So talk a little bit then about the systems either within real estate or in some of your other business. Like I said, whether it's people, technology, whatever that might be. Talk about your mindset around that and how you've been able to put those systems in place to grow versus getting sucked in like we kind of talked about previously.

Laura Gisborne
Okay, well, you know, I have a whole business school about this, so let me just see if I can put it really short and succinct.

Mike Swenson
Do it all your life's work and.

Laura Gisborne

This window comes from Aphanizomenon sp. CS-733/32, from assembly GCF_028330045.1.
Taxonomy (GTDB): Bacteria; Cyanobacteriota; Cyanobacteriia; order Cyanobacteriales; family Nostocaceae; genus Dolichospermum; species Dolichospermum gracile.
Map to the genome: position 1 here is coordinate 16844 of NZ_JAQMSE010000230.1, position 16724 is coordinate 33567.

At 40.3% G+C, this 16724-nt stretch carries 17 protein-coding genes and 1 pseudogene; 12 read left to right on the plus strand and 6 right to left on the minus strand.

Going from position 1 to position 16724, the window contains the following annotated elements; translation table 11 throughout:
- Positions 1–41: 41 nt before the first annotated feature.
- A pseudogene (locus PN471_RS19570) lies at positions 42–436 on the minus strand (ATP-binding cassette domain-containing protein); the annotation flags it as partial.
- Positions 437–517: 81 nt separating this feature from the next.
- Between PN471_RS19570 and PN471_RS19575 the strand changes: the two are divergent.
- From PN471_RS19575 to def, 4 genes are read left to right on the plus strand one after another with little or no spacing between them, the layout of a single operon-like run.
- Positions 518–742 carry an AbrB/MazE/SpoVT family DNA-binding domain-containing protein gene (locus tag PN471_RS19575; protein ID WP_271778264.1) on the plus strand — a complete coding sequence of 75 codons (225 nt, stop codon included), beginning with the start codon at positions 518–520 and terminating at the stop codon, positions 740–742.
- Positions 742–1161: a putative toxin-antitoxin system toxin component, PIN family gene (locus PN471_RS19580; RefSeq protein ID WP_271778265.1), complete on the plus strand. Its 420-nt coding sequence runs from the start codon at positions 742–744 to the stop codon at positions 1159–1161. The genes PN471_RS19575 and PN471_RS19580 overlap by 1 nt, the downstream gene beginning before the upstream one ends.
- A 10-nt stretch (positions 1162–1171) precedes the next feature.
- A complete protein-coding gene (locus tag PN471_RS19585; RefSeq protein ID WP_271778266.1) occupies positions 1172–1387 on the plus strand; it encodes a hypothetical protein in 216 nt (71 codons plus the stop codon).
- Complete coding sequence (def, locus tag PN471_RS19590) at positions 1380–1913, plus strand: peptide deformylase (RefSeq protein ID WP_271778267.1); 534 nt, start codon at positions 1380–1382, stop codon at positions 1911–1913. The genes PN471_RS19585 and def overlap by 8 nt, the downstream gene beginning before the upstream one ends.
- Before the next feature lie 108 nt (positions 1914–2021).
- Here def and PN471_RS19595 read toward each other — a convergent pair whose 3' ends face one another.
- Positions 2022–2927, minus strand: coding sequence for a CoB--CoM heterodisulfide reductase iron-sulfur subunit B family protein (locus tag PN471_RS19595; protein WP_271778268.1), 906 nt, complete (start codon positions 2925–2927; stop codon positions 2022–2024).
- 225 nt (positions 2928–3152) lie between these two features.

Do it all in three minutes, right? Everything you learned in the last 35 years, tell me right now, five minutes. Go. So I think that the system, every business in every industry has what we call pillars of business, right? Because we work with people all over the world right now. And what we find is that multiple industries, whether you're running the big events that you were doing with 5000 people, or you're doing your own business and you're just working as an independent contractor, maybe in somebody else's brokerage, wherever it is, you're going to have some systems. So the first system in our world is around your mindset. It's around your leadership. And corporations spend a lot of money developing their management teams and helping people stay on track. What happens often in the entrepreneur space, in small businesses, and I would say even in our world, a lot of micro businesses, because we support women, is that what happens is that there's no structure of support. So I think that leadership and mindset is something that has to constantly be cultivated. We need to figure out again, how do we take care of our bodies? How do we take care of our minds, how do we keep ourselves on track? What's missing for most businesses? I'll tell you, this is the secret sauce of our world, is between pillar number one, which is leadership, and pillar number two, which is marketing. No one in the small business space that I'm aware of really talks about how important it is to have a mission, how important it is to have a vision for your work, how important it is to have core values and a culture. Because when you're a party of one, sometimes you just think like, well, I'm just going to do everything that needs to be done until I can build a team. But here's the deal. As soon as you want to magnetize clients and team members to come to be a part of your organization, to move everything forward, that mission and vision and culture is really what becomes sticky. Makes sense. So we do a lot of that work when we're doing private work with people. Then we go into the marketing again. Marketing only works if the message is targeted. You know, you may be having the greatest syndication in the world, but if I'm not looking for it and I don't have a problem, I'm not your client. Right. So how do you get to the right people with the right language? It always comes back to that place of the deeper foundational pieces. Great marketing leads to sales with ease if you market to the right people at the right time. Sales is not complicated. Problem, solution. This is how all business works all around the world. Sales generates revenue. You got to know about your numbers, you got to learn about finance, you got to learn about no negative cash flow. If you're doing real estate investing, you got to learn about, can you leverage, if you're going to leverage what's, is there profit there? What's going to be the overhead? What's going to cost for management? What's going to cost for all those hidden things that we just had a septic system go out? It was $3,000 and a two year old house, by the way. Hello. Stuff happens, right? So you're going to, like, figure those kind of things out. What are your cushions? You know, your finance. That finance is how you start to pay for people to do the do, right. So if you need someone to do property management, who's going to pay for that? That's going to come out of your sales, right? I mean, these are the kind of things you're doing. Either your rental income, if you're doing real estate or your sales. If you're in business, or if you are again doing real estate sales, as a salesperson, what's your commissions? How do you have a consistent marketing machine that's bringing in consistent revenue versus the financial roller coaster that I see a lot of realtors in? How do you get out of that world? Think like a business owner. Once you have your team there, then you're really looking at how do we streamline operations? How do we increase profitability? Because here's the other big conversation in business, which is like, how do we get to that first million? I'm going to tell you, you can spend a million and one to get to a million in gross revenue, but you still don't have any money in your piggy bank. There's a problem there, right? So understanding systems and teams and operations, but all of those pillars, leadership, your marketing, your sales, your operations, your team, your finance, all those need structure. And for us, the 7th pillar we teach is around legacy. Because here's the deal. I don't know how old you are. You look really young, Mike, but I'm going to tell you that this piece around legacy as something I'm going to think about when I hit my seventies. It's too late. We're all leaving our legacy right here and right now, whether we want to or not. You know, we're kind of leaving our energetic footprint or fingerprint on the world. So what does it look like to lead a life that you're really proud of? What does it look like to incorporate impact and giving back? If that's important to you? Because of my faith, it's very important to me. But I wonder, for other people that feel lonely or feel like they don't have purpose, there's nothing to help you feel better than to actually be in service to another human. It's the greatest gift we get to give.